The Change to the Butterfly
There is probably no phenomenon in the world of living creatures which has attracted more attention than the change of the chrysalis into the butterfly. It is not strange that this is so. We see upon a tree or shrub or wall an inert, apparently lifeless object, having no definite form with which we can compare it with other things, having neither eyes nor ears nor wings nor legs an object apparently of as little interest as a lifeless piece of rock. A few minutes later we behold it again and note with astonishment that this apparently inanimate being has been suddenly transformed into the most ethereal of the creatures of earth, with an exquisite beauty that cannot fail to attract admiration, with wings of most delicate structure for flying through the air, with eyes of a thousand facets, with organs of smell that baffle the ingenuity of man to explain, with vibrant antennae, and a slender tongue adapted to feeding upon the nectar of flowers the most ambrosial of natural food. So it is not strange that this emergence of a butterfly has long been the theme both of poets and theologians and that it attracts the admiring attention of childhood, youth, and age.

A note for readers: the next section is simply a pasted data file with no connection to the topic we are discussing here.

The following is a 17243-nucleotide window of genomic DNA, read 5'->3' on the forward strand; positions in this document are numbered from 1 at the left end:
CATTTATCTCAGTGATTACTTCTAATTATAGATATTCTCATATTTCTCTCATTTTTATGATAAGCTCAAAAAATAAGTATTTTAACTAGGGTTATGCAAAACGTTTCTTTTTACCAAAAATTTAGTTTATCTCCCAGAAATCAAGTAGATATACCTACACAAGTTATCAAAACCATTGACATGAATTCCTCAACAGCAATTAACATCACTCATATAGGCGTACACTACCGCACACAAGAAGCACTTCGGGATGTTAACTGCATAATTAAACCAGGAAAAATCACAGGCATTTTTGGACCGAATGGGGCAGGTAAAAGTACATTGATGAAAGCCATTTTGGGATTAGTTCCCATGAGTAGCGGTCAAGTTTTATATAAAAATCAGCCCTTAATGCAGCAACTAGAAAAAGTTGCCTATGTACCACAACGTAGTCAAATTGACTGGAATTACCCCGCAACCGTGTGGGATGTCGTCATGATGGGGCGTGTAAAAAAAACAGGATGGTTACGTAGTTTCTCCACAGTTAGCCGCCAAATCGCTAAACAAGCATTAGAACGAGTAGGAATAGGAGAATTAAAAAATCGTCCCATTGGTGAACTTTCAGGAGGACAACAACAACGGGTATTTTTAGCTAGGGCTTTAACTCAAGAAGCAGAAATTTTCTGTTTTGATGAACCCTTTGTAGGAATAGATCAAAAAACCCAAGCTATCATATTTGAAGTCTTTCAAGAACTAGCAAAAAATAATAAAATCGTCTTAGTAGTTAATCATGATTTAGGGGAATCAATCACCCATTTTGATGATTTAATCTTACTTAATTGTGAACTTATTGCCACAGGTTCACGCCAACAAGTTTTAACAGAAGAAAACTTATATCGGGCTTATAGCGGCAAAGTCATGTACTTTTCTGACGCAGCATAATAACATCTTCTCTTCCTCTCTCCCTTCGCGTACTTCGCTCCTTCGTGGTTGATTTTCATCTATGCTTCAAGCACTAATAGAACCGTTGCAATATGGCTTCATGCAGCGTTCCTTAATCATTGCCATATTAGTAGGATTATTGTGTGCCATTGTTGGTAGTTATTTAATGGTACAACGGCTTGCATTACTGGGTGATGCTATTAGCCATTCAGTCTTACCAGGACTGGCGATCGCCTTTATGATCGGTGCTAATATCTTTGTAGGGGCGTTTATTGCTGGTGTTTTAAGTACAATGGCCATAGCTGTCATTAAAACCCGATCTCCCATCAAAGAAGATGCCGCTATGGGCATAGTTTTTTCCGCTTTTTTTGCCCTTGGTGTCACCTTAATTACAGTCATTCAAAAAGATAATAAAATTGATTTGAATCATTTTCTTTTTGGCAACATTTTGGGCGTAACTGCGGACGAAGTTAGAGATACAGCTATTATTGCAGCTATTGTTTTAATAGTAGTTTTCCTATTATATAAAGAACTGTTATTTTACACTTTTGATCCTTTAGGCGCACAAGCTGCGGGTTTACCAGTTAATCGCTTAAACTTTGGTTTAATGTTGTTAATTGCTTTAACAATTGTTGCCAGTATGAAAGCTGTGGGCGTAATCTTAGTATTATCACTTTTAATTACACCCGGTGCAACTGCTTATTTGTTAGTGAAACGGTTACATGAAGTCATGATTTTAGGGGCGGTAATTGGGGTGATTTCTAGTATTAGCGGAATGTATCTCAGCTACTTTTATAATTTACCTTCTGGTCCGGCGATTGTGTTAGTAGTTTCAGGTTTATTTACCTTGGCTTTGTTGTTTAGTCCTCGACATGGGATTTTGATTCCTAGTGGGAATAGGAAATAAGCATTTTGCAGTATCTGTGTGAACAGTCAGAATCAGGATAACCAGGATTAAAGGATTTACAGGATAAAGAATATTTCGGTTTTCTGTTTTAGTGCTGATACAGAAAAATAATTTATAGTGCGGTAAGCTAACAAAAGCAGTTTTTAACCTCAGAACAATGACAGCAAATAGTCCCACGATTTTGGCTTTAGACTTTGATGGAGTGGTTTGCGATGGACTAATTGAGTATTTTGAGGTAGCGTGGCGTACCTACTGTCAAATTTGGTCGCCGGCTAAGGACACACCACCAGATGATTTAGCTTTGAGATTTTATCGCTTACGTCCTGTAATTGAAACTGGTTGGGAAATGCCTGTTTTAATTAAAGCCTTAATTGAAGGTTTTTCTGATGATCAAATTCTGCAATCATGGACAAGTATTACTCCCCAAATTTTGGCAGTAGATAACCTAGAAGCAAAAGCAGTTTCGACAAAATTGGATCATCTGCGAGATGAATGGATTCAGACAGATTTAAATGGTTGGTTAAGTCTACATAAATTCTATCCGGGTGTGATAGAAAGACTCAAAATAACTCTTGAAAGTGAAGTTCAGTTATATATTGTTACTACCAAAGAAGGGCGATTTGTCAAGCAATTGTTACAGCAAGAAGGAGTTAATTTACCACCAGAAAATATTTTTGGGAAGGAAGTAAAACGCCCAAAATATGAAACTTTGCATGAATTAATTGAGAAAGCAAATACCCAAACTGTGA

Fortunately, this change from chrysalis to butterfly may readily be observed by any one who will take a little trouble to rear the caterpillars or to watch chrysalids found outdoors. The precise method of eclosion, as we call this new kind of "hatching," varies somewhat with different species but in general the process is similar in all.